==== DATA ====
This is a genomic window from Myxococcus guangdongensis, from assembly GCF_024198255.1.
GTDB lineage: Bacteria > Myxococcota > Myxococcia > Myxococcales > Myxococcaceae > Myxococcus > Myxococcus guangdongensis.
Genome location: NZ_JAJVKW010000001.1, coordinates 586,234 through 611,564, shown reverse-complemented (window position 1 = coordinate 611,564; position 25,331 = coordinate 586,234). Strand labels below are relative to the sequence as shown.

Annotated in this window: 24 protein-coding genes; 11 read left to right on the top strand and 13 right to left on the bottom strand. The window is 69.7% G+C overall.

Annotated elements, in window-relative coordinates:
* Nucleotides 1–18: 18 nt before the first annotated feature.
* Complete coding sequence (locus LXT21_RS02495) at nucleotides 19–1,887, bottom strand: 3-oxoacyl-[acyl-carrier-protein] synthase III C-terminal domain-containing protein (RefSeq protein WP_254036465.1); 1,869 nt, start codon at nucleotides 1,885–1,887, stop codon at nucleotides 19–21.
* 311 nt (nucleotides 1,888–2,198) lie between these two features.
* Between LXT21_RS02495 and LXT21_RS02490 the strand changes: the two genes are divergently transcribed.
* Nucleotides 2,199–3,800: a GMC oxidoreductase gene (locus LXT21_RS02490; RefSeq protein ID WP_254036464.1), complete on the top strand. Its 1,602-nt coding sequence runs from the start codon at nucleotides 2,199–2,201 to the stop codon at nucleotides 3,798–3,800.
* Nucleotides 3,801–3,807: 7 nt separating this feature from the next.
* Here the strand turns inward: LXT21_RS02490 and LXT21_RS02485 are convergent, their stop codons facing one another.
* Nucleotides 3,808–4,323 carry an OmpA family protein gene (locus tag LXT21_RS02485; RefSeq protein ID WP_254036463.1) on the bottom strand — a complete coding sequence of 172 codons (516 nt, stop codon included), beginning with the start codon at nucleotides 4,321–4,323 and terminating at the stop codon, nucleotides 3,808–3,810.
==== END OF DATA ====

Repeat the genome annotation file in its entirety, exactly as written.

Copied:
This is a genomic window from Myxococcus guangdongensis, from assembly GCF_024198255.1.
GTDB lineage: Bacteria > Myxococcota > Myxococcia > Myxococcales > Myxococcaceae > Myxococcus > Myxococcus guangdongensis.
Genome location: NZ_JAJVKW010000001.1, coordinates 586,234 through 611,564, shown reverse-complemented (window position 1 = coordinate 611,564; position 25,331 = coordinate 586,234). Strand labels below are relative to the sequence as shown.

Annotated in this window: 24 protein-coding genes; 11 read left to right on the top strand and 13 right to left on the bottom strand. The window is 69.7% G+C overall.

Annotated elements, in window-relative coordinates:
* Nucleotides 1–18: 18 nt before the first annotated feature.
* Complete coding sequence (locus LXT21_RS02495) at nucleotides 19–1,887, bottom strand: 3-oxoacyl-[acyl-carrier-protein] synthase III C-terminal domain-containing protein (RefSeq protein WP_254036465.1); 1,869 nt, start codon at nucleotides 1,885–1,887, stop codon at nucleotides 19–21.
* 311 nt (nucleotides 1,888–2,198) lie between these two features.
* Between LXT21_RS02495 and LXT21_RS02490 the strand changes: the two genes are divergently transcribed.
* Nucleotides 2,199–3,800: a GMC oxidoreductase gene (locus LXT21_RS02490; RefSeq protein ID WP_254036464.1), complete on the top strand. Its 1,602-nt coding sequence runs from the start codon at nucleotides 2,199–2,201 to the stop codon at nucleotides 3,798–3,800.
* Nucleotides 3,801–3,807: 7 nt separating this feature from the next.
* Here the strand turns inward: LXT21_RS02490 and LXT21_RS02485 are convergent, their stop codons facing one another.
* Nucleotides 3,808–4,323 carry an OmpA family protein gene (locus tag LXT21_RS02485; RefSeq protein ID WP_254036463.1) on the bottom strand — a complete coding sequence of 172 codons (516 nt, stop codon included), beginning with the start codon at nucleotides 4,321–4,323 and terminating at the stop codon, nucleotides 3,808–3,810.